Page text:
United States: FERC Wins Statute Of Limitations Fight In Market Manipulation Enforcement Case, But Uncertainty Remains

On January 4, 2019, the United States District Court for the District of Maine handed the Federal Energy Regulatory Commission (FERC or "the Commission") a victory in FERC v. Silkman, a long-running market manipulation enforcement action against Competitive Energy Services (CES) and its managing member, Richard Silkman (the "Respondents") for allegedly engaging in manipulative conduct in connection with an ISO New England demand response program.  FERC and the Respondents each filed cross-motions for summary judgment on the Respondents' defense that FERC's claims are time-barred since FERC filed its district court enforcement action more than five years after the conduct occurred.  The court resolved the motions in FERC's favor, finding that the five-year statute of limitations only required FERC to initiate administrative proceedings against respondents within five years, with any subsequent district court enforcement action being subject to a separate limitations period beginning when the penalty is assessed administratively.  The court's decision is significant for the litigants because it allows FERC's enforcement case to proceed.  But, for reasons explained below, its effect beyond this litigation is uncertain and probably limited.

Brief Background on the Case

The Day-Ahead Load Response Program (DALRP) was a demand response program run by ISO New England until June 2012. In July 2012, FERC initiated Order to Show Cause (OSC) proceedings against four entities, including Respondents, alleged to have committed fraud in connection with the DALRP by altering "baseline" energy consumption during a test period for the purpose of misrepresenting the amount of demand response they would actually provide once the program started. All subjects elected the Federal Power Act's (FPA) "de novo review" procedural option, where FERC assesses penalties without an agency hearing and then files an action in federal district court to enforce the penalty, which the court reviews de novo. In August 2013, following the OSC proceedings, FERC assessed civil penalties against CES, Silkman, and one of the other subjects (the fourth settled with FERC during the OSC proceeding). In December 2013, after the subjects did not pay the assessed penalties, FERC filed enforcement actions in the District of Massachusetts. In April 2016, the court denied the subjects' motion to dismiss (including on statute of limitations grounds), but transferred to the case to the District of Maine.1 The third subject subsequently settled with FERC, but Respondents continued to litigate. In February 2018, Respondents and FERC filed cross-motions for partial summary judgment on Respondents' statute of limitations defense, which claimed that FERC's December 2013 enforcement action was untimely since it was filed more than five years after the alleged manipulation occurred (which began in 2007).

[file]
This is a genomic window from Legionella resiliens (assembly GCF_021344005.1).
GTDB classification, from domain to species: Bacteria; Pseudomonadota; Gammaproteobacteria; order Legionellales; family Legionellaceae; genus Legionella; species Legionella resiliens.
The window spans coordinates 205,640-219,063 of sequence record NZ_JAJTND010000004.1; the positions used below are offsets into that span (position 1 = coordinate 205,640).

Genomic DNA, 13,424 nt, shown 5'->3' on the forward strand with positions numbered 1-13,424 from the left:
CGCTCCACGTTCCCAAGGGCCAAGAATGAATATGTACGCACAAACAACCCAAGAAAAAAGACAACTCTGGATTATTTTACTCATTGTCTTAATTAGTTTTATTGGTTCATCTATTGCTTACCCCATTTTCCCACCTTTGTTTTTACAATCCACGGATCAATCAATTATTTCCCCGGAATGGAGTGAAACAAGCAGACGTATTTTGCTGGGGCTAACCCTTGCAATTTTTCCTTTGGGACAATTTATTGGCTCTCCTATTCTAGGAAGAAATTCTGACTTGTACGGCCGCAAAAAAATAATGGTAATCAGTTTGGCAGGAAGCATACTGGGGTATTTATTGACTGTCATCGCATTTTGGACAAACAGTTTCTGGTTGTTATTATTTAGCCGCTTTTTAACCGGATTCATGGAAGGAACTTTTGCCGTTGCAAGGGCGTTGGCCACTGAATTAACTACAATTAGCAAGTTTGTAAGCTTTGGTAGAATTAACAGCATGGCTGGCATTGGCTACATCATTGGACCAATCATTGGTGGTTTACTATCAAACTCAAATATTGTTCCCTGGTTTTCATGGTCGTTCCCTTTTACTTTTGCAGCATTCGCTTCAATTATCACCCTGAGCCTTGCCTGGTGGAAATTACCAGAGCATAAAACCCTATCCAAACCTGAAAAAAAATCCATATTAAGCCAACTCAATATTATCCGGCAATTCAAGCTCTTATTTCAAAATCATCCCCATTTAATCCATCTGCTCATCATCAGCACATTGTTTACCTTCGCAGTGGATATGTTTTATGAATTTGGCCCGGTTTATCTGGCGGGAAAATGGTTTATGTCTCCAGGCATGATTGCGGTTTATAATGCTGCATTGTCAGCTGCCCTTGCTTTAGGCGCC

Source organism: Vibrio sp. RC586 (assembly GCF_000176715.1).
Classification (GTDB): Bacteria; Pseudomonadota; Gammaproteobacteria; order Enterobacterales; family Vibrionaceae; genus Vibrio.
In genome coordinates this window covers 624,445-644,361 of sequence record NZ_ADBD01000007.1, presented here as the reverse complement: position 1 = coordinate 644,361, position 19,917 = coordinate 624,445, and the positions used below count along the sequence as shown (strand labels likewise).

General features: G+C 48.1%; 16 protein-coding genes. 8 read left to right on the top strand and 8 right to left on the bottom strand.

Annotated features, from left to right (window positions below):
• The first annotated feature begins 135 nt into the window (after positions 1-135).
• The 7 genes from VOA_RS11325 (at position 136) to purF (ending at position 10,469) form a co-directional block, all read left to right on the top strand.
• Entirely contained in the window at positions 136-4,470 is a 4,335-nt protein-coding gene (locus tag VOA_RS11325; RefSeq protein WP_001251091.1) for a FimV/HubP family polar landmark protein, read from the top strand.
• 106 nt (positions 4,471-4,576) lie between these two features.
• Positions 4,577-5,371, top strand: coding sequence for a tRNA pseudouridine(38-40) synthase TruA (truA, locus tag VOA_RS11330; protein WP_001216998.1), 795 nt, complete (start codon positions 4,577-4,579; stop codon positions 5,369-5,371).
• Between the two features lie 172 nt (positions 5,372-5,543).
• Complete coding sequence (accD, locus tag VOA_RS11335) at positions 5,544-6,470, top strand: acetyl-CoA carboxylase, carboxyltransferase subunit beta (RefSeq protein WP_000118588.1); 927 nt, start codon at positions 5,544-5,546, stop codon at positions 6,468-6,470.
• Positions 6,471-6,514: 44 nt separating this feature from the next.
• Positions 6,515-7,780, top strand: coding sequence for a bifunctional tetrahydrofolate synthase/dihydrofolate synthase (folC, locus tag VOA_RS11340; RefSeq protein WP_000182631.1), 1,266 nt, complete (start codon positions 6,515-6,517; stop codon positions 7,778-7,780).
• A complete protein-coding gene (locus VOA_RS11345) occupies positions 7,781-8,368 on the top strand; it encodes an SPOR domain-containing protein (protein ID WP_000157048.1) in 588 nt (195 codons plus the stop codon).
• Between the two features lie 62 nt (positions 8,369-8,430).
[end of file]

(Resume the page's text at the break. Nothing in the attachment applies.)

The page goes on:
The January 4 Order

The court found that FERC's enforcement action against Respondents was timely even though it was filed in court more than five years after the conduct occurred. The court found the issue was governed by the First Circuit's decision in U.S. v. Meyer,2 which held that where an agency proceeding (there, a Department of Commerce (DOC) administrative enforcement proceeding) is a statutory prerequisite to a civil enforcement action, the civil enforcement claim does not "accrue" until the penalty has been assessed administratively. The result, under Meyer, is that there are two limitations periods—one five-year period to initiate administrative proceedings to assess the penalty, and another five-year period to enforce the penalty in court once it has been assessed. Thus, although FERC did not file its district court enforcement action against Respondents until December 2013 (well more than five years after the conduct began), the court found FERC's action was timely.